This quote on courage comes from Theodore Roosevelt.
“When I was a boy I read a passage in one of Marryat’s books which always impressed me. In this passage the captain of some small British man-of-war is explaining to the hero how to acquire the quality of fearlessness.
He says that at the outset almost every man is frightened when he goes into action, but that the course to follow is for the man to keep such a grip on himself that he can act as if he was not frightened. After this is kept up long enough it changes from pretense to reality, and the man does in fact become fearless by sheer dint of practicing fearlessness when he does not feel it.
This was the theory upon which I went. There were all kinds of things of which I was afraid at first, ranging from grizzly bears to “mean” horses and gun-fighters; but by acting as if I was not afraid I gradually ceased to be afraid.
Most men can have the same experience if they choose. They will first learn to bear themselves well in trials which they anticipate and which they prepare themselves in advance to meet.
After a while the habit will grow on them, and they will behave well in sudden and unexpected emergencies which come upon them unexpectedly.
It is of course much pleasanter if one is naturally fearless, and I envy and respect the men who are naturally fearless. But it is a good thing to remember that the man who does not enjoy this advantage can nevertheless stand beside the man who does, and can do his duty with the same efficiency, if he chooses to.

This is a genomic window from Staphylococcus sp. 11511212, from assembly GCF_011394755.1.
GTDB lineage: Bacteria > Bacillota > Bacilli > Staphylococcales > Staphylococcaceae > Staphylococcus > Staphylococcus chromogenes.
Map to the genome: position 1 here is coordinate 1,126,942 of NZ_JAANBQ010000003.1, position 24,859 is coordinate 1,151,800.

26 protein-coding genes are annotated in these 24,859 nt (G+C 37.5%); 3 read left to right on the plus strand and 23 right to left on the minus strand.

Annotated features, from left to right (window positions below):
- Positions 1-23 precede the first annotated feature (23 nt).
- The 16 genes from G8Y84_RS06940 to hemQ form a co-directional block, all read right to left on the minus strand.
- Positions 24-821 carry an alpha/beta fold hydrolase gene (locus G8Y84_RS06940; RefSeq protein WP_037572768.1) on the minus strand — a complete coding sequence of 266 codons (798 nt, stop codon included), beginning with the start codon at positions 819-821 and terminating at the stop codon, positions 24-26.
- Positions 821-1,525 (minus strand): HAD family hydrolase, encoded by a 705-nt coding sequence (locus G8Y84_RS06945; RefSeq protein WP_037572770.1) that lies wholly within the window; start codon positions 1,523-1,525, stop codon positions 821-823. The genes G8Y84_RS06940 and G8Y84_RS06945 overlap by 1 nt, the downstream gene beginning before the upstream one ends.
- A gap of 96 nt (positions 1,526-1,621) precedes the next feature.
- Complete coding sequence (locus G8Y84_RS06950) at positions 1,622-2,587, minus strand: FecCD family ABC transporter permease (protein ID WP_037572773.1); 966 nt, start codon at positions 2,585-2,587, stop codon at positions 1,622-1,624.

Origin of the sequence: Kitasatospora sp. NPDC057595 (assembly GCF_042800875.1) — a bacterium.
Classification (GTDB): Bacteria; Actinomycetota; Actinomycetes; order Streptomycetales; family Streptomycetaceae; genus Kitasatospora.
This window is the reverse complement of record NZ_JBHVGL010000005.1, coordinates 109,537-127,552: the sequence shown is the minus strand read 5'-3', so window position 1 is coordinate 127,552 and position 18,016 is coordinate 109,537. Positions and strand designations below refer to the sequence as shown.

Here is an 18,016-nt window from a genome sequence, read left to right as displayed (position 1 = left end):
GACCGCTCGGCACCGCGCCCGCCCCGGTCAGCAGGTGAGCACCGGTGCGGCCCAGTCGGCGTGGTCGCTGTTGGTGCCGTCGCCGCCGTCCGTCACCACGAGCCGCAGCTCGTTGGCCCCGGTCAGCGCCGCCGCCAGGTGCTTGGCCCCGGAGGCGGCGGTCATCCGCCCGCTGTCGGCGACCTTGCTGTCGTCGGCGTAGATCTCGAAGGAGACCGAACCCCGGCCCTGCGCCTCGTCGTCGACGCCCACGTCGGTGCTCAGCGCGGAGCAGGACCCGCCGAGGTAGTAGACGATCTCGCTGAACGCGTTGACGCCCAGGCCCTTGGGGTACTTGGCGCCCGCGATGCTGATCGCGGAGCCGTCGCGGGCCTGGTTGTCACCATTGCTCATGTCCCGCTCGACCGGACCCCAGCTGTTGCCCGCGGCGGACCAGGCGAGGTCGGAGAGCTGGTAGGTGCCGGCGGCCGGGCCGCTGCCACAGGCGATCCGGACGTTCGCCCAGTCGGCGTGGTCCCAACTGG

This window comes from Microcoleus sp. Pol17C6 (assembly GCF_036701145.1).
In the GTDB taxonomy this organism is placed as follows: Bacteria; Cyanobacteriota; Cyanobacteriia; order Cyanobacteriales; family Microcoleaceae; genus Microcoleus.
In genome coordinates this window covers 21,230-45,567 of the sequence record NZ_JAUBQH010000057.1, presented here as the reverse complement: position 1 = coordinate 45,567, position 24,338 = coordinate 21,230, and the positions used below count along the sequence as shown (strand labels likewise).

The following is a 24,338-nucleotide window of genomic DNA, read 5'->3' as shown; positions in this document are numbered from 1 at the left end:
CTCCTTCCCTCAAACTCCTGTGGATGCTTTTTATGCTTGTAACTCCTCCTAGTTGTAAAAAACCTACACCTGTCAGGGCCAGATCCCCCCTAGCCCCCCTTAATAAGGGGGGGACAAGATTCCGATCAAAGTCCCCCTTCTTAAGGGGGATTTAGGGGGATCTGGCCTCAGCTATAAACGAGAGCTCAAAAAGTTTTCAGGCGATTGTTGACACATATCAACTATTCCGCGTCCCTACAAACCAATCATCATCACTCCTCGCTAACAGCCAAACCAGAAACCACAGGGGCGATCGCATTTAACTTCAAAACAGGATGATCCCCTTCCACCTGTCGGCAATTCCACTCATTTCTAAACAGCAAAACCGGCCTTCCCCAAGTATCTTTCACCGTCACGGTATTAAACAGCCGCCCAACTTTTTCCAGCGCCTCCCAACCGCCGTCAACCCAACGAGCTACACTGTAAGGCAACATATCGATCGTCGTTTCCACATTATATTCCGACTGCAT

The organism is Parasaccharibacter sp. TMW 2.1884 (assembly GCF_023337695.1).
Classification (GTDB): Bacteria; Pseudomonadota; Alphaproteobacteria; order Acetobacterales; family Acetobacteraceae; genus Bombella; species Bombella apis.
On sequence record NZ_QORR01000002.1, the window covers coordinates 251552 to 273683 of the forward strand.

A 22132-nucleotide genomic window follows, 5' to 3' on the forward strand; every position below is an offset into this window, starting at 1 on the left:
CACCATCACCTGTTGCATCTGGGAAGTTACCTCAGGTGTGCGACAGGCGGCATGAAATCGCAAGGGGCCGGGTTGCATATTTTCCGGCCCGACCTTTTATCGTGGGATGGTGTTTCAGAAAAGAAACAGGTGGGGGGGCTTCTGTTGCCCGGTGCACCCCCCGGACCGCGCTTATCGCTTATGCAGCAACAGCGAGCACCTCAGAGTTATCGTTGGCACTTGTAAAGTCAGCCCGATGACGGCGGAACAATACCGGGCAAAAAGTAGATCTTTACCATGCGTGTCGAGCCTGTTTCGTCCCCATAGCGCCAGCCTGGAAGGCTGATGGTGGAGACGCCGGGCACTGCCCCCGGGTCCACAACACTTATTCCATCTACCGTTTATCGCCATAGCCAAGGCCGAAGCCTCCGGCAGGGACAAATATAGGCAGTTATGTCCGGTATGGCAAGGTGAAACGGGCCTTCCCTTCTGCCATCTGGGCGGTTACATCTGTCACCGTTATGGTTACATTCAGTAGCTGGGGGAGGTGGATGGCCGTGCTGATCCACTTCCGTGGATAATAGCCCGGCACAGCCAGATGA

Of course he must not let his desire take the form merely of a day-dream. Let him dream about being a fearless man, and the more he dreams the better he will be, always provided he does his best to realize the dream in practice.
He can do his part honorably and well provided only if he sets fearlessness before himself as an ideal, schools himself to think of danger merely as something to be faced and overcome, and regards life itself as he should regard it, not as something to be thrown away, but as a pawn to be promptly hazarded (risk being lost) whenever the hazard is warranted by the larger interests of the great game in which we are all engaged.”